Nearly everyone agrees that we face a fake news epidemic the likes of which we haven’t seen before. For years, American citizens have reported that they are more concerned about fake news than other political issues like terrorism, immigration or racism, and this concern is now shared by most citizens from Brazil to Japan. What can we do about it?
The standard suggestion is to get people better information. If we can get people to the truth, we can stem the tide of misinformation. So, we slap “Disputed” tags on Twitter feeds, remove misleading information from Facebook and flag videos with “Manipulated Media” labels.
And it makes almost no difference. In fact, it often makes the situation worse. In a recent study reported in The Washington Post, when a Tweet by the president claiming that mail-in votes are fraudulent is labeled as “Disputed” by Twitter, the addition of the label makes Democratic viewers far more likely to reject the content and Republican viewers far more likely to endorse it. In other words, fact-checking political speech in this case makes it more likely that some in the audience endorse the misinformation.
The simple answer is that humans don’t always want the truth above all else. We value believing truly, yes, but we also value other things. And when we can’t have both, sometimes truth is sacrificed.
That’s why the standard solution to the fake news epidemic is naive. Simply giving people the tools to find the truth is often ineffective. If I don’t want to dig a hole, giving me a shovel won’t make me any more likely to dig one. If I don’t want the truth about mail-in ballots, giving me tools to find the truth won’t make me any more likely to do so.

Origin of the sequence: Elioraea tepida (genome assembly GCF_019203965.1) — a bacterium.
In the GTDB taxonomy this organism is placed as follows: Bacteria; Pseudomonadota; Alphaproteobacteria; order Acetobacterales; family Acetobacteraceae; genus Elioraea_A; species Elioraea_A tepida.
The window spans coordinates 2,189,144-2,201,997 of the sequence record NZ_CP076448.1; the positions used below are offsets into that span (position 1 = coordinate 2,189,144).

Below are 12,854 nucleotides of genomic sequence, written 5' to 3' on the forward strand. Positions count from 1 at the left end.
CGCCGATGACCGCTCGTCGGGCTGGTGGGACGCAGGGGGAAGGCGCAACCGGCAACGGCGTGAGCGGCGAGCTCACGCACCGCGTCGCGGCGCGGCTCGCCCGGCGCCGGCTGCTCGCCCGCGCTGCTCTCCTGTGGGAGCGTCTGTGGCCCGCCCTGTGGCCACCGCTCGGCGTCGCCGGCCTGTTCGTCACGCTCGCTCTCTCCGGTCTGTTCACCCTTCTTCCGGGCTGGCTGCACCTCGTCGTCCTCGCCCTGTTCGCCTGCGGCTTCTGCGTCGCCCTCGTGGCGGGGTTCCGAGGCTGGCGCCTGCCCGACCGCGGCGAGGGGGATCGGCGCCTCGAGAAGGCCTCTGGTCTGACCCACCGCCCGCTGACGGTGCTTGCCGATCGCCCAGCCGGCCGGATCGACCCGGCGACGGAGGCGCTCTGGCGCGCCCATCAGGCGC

So, if we have other ends besides truth, what are they? There are many, but here is one: We value our membership in certain groups. Humans dominate the globe because of our intelligence and ability to cooperate. As Thomas Hobbes famously pointed out, without cooperation, our lives would be solitary, poor, nasty, brutish and short. And we’re more likely to find cooperation and reciprocation within our group.
But humans look alike, and so we need a way to reliably tell who’s who. That’s where signals come in. We rely on signals from other people to tell which tribe they belong to. Wearing a Black Lives Matter T-shirt sends one sort of signal. Wearing a Blue Lives Matter T-shirt sends another. We use those signals to determine whether other people are part of our political tribe.
So far, so good. What does this have to do with fake news? Everything. Signals don’t work unless they are reliable. If everyone is sending the same signal, then we can’t sort them into in-groups and out-groups. That means a belief won’t work as a reliable signal unless its endorsed by one and only one political faction. Political beliefs are often of this sort.
This group-signaling explanation predicts the backfire effect of the Twitter corrections perfectly. A mere Tweet from the president doesn’t sway people on either side of the spectrum. But a Twitter label does. That’s because the label makes the content of the Tweet a good candidate for a reliable signal.
The takeaway lesson is that the standard solution for stemming the fake news epidemic is wrong-headed. In some cases, giving people better information or tools will make a difference, but in many cases it will not. In those cases, improving the accuracy of beliefs will not be a function of evidence, fact-checking or any other sort of news literacy.
Justin McBrayer is a philosophy professor at Fort Lewis College.